Ticks are external parasites that feed on the blood of their hosts, namely on animals such as dogs. Tick bites in dogs are common in the summer months and often occur in woody and long grassy areas. Ticks will latch onto the dog and remain on its skin until it has finished feeding – which could last several days.
It’s crucial to remove a tick as soon as you notice one on your dog. This is because ticks are known to carry harmful diseases and can also cause tick paralysis. Leaving a tick to feed will increase the risk of your canine becoming infected and in rare cases, experiencing complications such as organ failure and even death.
Here are some steps to safely remove a tick from dogs and to ensure the safety of your pet over the tick season.
1. Assess your dog’s coat
Ticks are tiny parasites – about the size of a sesame seed. For this reason, searching your dog’s fur is the best way to know if there’s a tick hiding in there.
After every walk, closely examine your dog’s coat by raking your fingers through or by using a comb. Start at the nose and work your way down toward the tail, covering areas such as the ears, nape of the neck, and belly.
A tick or tick bite will feel like a small bump on the skin. Upon closer inspection, you will see a white or brown egg-shaped insect with legs like a spider.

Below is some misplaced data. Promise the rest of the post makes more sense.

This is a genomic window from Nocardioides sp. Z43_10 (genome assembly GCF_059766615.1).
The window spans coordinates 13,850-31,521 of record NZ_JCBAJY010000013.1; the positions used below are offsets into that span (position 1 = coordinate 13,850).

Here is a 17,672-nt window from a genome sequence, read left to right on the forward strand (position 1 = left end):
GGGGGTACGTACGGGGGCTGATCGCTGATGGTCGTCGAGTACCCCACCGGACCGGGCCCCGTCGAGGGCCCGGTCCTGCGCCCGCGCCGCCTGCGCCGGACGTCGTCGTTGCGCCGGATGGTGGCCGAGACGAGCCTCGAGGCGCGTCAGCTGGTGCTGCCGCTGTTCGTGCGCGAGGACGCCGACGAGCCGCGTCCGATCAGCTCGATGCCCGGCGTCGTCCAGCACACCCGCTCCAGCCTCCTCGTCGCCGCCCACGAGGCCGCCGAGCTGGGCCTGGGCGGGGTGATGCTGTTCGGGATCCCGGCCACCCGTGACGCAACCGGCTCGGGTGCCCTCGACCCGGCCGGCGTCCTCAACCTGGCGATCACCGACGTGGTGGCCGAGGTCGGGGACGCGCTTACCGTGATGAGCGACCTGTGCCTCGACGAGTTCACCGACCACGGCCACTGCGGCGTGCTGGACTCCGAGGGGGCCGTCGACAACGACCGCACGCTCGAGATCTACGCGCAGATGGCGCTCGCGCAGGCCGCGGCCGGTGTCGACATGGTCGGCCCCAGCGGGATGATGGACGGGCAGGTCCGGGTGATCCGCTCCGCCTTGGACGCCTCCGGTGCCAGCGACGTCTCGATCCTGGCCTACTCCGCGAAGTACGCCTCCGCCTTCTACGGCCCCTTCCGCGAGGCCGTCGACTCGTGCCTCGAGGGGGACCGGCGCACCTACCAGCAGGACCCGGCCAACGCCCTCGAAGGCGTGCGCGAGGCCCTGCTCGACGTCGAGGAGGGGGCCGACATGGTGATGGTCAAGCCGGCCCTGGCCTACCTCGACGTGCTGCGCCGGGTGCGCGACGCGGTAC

2. Gather your tick removal tools
For easy tick removal, there are special tick-pullers available for purchase from most pet stores. These are tweezers designed specifically to remove ticks from pets. If you attempt to pull a tick straight off with your fingers you risk leaving the head and mouth feeding on the skin.
If you haven’t a pair of tick pullers, you can use everyday tweezers. You may also try a natural remedy to remove ticks.
3. Remove the tick
With gloves on, carefully part the hair to expose the tick. With your tweezers or tick removal tool:
Grasp the tick as close to the skin as possible. Gently, without twisting or jerking, pull straight upwards in one slow and steady motion. You want to pull the tick out completely intact.
If the head or mouthparts are still attached to the skin, disinfect the area with alcohol and visit your vet for safe removal.
After removing the tick, disinfect the skin and dispose of the tick in a container. Keep the container in case you need to show it to your vet if your dog falls unwell.
4. Follow up
Supervise your pet for the next 24 hours and make note of any signs or symptoms of infection. This can include:
- Excessive itching
- Red, irritated skin around the bite site
- Loss of appetite
If you do notice your dog is unwell following a tick bite, take them to your local vet immediately for a full pet care check. Ticks pose a threat to all dogs, especially during tick season. Prevent harmful diseases and tick paralysis by knowing how to check your pet thoroughly – especially after walks in grassy areas – and by asking your vet for over-the-counter flea and tick prevention.
These medications can be taken orally and are generally given once every few months for year-round protection against harmful parasites. If you do suspect a tick, carefully remove it from your dog using special tick removal tweezers. This will give you a more accurate and safer removal. If you aren’t confident removing a tick by yourself, visit your vet and they will do so for you.